Castilian royal government of the Kingdom of Toledo, 1085-1252

Theresa M Vann, Fordham University


The Kingdom of Toledo, located in the Tagus River Valley in New Castile, was an important frontier between Christian and Muslim Spain between 1085 and 1212, but it has lacked monographs focusing on the problems of its government. This thesis examines the types of administrative and legal structures the monarchs of Castile-Leon enacted in the kingdom between 1085 and 1252 to determine how medieval government functioned on the frontier. Chapter One discusses the types of charters, chronicles, and municipal law codes available for the study. Chapter Two describes the geographical features of the Kingdom of Toledo, its agricultural and pastoral economy, and the ethnic and religious groups that populated it. Chapter Three relates Alfonso VI's reconquest of the Taifa kingdom of Toledo in 1085 and subsequent Muslims attempts to recapture it. During this period the Castilian monarchy repopulated and defended the region by establishing dioceses as centers for repopulation and by using municipal militias to defend the frontier. Chapter Four describes Alfonso VIII's military campaigns that secured the Tagus frontier and his placement of the military religious orders of Santiago and Calatrava to protect the kingdom. Alfonso VIII personally administered the kingdom of Toledo and arbitrated its growing number of property disputes, but his successor, Fernando III, was unable to do so because of the geographical increase in size of his dominions. Chapter Five explains the foral development of the kingdom, which occurred as the monarchs issued municipal law codes to encourage settlement, preserve the customs of the different ethnic groups, and resolve jurisdictional disputes among the church, the towns, and the military orders. Chapter Six discusses the towns of the kingdom as administrative units directly responsible to the king, and the difficulties caused when various stages of settlement created overlapping or disputed jurisdictions. Chapter Seven describes the royal and municipal officials of the Kingdom of Toledo, their functions, their social standing, and their increasing responsibilities as the kingdom became more settled. In conclusion, frontier government relied highly upon the personal intervention of the monarch. As the kingdom of Castile grew larger and royal government increased in size, the monarch came to rely more upon his officials. By 1252 the administration of the kingdom was almost indistinguishable from that of the rest of Castile. However, the differing layers of settlement, the power of the military religious orders and the dioceses, and the legal preservation of the customs of the different ethnic and religious groups made later attempts to centralize administration extremely difficult.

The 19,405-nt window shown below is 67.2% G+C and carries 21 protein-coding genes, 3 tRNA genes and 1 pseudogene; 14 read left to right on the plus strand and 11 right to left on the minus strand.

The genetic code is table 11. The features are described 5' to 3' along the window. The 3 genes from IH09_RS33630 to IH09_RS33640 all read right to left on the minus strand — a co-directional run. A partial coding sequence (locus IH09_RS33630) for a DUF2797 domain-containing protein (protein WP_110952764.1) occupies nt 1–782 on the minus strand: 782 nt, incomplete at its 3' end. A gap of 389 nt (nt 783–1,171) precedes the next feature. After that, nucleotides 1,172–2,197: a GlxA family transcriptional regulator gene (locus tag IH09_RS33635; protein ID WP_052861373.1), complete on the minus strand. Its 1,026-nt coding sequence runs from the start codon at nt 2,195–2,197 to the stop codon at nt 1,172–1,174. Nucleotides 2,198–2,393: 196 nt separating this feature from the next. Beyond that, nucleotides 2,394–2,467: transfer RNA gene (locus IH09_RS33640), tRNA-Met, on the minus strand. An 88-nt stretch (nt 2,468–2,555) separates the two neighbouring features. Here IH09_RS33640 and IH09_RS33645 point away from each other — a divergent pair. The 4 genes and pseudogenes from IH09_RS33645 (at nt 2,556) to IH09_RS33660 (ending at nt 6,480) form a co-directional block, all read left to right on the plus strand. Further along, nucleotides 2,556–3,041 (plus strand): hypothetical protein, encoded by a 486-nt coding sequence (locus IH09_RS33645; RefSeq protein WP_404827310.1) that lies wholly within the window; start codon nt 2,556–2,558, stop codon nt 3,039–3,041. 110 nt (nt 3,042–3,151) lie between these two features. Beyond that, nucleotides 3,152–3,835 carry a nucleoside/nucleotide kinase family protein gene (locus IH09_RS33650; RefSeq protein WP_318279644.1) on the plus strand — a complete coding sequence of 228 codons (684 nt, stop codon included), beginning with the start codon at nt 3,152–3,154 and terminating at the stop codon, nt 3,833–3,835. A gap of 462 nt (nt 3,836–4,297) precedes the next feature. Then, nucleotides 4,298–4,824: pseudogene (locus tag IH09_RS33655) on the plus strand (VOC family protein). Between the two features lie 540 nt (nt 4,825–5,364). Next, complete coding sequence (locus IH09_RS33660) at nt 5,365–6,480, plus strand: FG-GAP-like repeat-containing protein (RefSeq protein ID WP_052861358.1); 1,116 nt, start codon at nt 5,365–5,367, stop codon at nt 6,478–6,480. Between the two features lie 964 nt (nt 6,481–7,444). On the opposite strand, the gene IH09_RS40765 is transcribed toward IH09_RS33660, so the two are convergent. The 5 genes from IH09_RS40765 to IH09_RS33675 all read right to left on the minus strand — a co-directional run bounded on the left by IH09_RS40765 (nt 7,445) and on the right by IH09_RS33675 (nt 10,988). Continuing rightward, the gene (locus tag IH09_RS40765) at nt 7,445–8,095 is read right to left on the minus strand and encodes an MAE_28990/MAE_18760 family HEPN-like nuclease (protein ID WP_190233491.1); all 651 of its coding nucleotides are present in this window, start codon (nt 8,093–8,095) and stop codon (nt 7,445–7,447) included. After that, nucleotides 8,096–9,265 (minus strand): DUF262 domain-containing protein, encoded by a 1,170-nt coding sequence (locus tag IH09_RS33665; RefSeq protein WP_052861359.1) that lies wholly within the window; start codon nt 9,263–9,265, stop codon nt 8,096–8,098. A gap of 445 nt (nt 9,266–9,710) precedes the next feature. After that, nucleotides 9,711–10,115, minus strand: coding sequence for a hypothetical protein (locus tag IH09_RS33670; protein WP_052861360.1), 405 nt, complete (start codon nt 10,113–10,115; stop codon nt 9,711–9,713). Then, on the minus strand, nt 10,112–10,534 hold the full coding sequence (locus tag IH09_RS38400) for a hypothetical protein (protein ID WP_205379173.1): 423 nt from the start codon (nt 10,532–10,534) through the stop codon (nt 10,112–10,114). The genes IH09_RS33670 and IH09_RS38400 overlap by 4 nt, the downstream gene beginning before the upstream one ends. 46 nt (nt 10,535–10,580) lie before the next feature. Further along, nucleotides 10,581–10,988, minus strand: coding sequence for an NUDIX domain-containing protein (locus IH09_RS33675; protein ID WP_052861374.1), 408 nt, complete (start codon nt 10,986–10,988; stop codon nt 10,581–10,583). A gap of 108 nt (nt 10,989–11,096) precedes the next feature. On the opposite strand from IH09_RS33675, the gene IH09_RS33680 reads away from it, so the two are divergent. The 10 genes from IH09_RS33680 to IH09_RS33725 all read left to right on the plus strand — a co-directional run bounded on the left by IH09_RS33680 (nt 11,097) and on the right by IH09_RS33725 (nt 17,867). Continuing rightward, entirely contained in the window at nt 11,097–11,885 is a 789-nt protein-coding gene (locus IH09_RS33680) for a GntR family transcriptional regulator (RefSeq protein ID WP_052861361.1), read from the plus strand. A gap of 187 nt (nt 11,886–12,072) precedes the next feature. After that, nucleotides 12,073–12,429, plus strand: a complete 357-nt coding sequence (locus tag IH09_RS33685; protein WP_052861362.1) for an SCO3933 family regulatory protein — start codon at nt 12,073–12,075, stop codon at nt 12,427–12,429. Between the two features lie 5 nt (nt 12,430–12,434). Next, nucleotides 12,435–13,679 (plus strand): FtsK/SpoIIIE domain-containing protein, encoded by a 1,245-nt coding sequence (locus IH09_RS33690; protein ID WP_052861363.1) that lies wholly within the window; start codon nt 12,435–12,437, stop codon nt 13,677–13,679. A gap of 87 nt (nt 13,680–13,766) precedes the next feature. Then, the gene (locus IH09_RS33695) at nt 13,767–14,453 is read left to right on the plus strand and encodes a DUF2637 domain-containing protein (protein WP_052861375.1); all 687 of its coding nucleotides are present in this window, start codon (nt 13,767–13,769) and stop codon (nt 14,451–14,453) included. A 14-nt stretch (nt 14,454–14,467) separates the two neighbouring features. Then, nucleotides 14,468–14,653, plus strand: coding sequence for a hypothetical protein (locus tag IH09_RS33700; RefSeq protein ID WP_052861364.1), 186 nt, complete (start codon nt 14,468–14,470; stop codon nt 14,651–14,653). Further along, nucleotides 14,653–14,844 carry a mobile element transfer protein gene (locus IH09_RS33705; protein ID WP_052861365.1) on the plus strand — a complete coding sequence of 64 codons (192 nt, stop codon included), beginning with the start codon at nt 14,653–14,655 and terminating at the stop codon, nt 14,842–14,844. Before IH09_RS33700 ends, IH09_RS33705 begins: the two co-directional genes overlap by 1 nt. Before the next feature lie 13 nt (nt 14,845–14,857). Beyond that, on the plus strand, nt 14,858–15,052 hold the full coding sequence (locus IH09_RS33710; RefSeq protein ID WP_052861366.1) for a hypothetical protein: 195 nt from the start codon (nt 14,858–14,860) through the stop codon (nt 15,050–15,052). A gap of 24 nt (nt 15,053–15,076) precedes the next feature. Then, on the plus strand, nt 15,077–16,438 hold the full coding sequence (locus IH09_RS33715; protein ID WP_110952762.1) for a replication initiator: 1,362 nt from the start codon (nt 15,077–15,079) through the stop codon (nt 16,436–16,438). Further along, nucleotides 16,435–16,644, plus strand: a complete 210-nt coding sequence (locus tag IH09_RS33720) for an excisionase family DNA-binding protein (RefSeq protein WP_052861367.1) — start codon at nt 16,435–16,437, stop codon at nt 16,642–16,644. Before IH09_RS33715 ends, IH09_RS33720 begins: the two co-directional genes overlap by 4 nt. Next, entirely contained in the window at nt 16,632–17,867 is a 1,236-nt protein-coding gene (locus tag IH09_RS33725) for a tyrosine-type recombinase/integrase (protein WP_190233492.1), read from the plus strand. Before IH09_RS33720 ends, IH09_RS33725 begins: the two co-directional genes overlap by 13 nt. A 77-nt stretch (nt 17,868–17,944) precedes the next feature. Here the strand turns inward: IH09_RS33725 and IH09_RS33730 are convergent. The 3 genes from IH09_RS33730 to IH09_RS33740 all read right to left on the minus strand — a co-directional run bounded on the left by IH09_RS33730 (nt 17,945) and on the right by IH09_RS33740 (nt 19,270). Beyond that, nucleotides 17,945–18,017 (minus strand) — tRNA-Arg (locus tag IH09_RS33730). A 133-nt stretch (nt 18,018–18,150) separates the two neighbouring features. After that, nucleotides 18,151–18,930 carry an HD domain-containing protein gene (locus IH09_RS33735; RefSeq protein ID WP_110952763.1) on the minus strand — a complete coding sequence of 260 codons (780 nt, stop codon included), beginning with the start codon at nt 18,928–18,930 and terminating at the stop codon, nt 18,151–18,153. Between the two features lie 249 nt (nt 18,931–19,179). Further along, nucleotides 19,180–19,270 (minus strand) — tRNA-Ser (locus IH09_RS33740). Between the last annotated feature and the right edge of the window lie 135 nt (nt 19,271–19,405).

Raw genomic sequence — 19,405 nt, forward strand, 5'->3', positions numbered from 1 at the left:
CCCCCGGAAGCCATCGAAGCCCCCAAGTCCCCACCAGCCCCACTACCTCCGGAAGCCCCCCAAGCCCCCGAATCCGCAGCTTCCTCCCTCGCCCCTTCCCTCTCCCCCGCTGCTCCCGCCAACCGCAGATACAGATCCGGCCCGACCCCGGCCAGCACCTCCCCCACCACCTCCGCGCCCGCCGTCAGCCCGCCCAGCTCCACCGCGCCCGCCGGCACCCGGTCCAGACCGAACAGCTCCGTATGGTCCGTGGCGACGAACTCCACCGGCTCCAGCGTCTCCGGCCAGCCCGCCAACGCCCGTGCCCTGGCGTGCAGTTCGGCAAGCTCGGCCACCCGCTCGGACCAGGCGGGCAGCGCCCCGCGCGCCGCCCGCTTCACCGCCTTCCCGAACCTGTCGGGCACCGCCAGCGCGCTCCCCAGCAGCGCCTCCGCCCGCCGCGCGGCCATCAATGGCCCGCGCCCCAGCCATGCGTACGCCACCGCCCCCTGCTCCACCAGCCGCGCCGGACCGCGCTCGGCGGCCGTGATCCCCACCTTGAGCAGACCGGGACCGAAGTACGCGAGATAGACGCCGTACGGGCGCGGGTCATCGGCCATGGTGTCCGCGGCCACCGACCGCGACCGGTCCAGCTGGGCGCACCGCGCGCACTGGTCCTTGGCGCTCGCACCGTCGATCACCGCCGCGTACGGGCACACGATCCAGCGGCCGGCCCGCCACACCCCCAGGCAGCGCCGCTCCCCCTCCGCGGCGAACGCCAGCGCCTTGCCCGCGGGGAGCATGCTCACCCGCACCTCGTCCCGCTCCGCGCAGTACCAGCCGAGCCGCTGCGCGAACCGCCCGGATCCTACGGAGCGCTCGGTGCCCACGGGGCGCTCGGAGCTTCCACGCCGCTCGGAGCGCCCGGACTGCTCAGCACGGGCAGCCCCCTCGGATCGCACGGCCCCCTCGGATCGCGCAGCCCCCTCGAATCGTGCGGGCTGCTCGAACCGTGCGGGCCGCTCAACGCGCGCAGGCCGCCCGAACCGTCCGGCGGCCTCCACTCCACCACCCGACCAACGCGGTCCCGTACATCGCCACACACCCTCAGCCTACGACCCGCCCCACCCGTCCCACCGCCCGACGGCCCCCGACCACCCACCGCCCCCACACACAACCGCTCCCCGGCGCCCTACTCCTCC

Subject Area

Middle Ages|European history

Recommended Citation

Vann, Theresa M, "Castilian royal government of the Kingdom of Toledo, 1085-1252" (1992). ETD Collection for Fordham University. AAI9313772.